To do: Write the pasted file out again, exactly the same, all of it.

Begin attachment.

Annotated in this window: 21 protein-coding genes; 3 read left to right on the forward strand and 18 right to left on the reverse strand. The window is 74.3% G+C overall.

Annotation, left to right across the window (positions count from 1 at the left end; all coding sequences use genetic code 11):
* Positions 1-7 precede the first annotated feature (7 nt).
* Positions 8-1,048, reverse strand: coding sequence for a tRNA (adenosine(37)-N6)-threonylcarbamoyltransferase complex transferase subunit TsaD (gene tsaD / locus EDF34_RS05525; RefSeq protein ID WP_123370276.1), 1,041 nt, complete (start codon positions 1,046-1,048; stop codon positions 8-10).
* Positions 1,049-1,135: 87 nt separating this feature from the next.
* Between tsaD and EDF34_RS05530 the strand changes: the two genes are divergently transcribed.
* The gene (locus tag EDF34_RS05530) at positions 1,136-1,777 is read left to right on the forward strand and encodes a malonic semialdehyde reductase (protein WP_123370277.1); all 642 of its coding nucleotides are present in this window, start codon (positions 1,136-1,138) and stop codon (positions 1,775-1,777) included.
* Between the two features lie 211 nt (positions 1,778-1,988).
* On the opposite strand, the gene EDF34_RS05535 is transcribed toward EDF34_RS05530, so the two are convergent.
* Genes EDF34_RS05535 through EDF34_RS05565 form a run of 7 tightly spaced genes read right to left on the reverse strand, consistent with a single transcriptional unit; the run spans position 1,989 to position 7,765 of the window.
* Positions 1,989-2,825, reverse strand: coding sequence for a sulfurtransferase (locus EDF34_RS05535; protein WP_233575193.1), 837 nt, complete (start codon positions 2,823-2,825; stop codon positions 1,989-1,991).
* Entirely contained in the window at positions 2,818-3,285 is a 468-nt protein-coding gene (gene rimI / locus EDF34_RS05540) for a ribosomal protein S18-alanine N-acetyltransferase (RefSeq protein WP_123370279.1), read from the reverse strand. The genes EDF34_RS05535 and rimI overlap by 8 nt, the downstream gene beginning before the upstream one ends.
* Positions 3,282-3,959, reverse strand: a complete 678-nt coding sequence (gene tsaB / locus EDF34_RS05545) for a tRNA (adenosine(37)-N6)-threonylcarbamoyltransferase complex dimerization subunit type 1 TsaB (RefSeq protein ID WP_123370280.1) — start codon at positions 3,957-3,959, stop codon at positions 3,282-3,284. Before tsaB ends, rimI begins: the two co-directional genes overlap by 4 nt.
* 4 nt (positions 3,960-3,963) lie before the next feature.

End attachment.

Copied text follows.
Annotated in this window: 21 protein-coding genes; 3 read left to right on the forward strand and 18 right to left on the reverse strand. The window is 74.3% G+C overall.

Annotation, left to right across the window (positions count from 1 at the left end; all coding sequences use genetic code 11):
* Positions 1-7 precede the first annotated feature (7 nt).
* Positions 8-1,048, reverse strand: coding sequence for a tRNA (adenosine(37)-N6)-threonylcarbamoyltransferase complex transferase subunit TsaD (gene tsaD / locus EDF34_RS05525; RefSeq protein ID WP_123370276.1), 1,041 nt, complete (start codon positions 1,046-1,048; stop codon positions 8-10).
* Positions 1,049-1,135: 87 nt separating this feature from the next.
* Between tsaD and EDF34_RS05530 the strand changes: the two genes are divergently transcribed.
* The gene (locus tag EDF34_RS05530) at positions 1,136-1,777 is read left to right on the forward strand and encodes a malonic semialdehyde reductase (protein WP_123370277.1); all 642 of its coding nucleotides are present in this window, start codon (positions 1,136-1,138) and stop codon (positions 1,775-1,777) included.
* Between the two features lie 211 nt (positions 1,778-1,988).
* On the opposite strand, the gene EDF34_RS05535 is transcribed toward EDF34_RS05530, so the two are convergent.
* Genes EDF34_RS05535 through EDF34_RS05565 form a run of 7 tightly spaced genes read right to left on the reverse strand, consistent with a single transcriptional unit; the run spans position 1,989 to position 7,765 of the window.
* Positions 1,989-2,825, reverse strand: coding sequence for a sulfurtransferase (locus EDF34_RS05535; protein WP_233575193.1), 837 nt, complete (start codon positions 2,823-2,825; stop codon positions 1,989-1,991).
* Entirely contained in the window at positions 2,818-3,285 is a 468-nt protein-coding gene (gene rimI / locus EDF34_RS05540) for a ribosomal protein S18-alanine N-acetyltransferase (RefSeq protein WP_123370279.1), read from the reverse strand. The genes EDF34_RS05535 and rimI overlap by 8 nt, the downstream gene beginning before the upstream one ends.
* Positions 3,282-3,959, reverse strand: a complete 678-nt coding sequence (gene tsaB / locus EDF34_RS05545) for a tRNA (adenosine(37)-N6)-threonylcarbamoyltransferase complex dimerization subunit type 1 TsaB (RefSeq protein ID WP_123370280.1) — start codon at positions 3,957-3,959, stop codon at positions 3,282-3,284. Before tsaB ends, rimI begins: the two co-directional genes overlap by 4 nt.
* 4 nt (positions 3,960-3,963) lie before the next feature.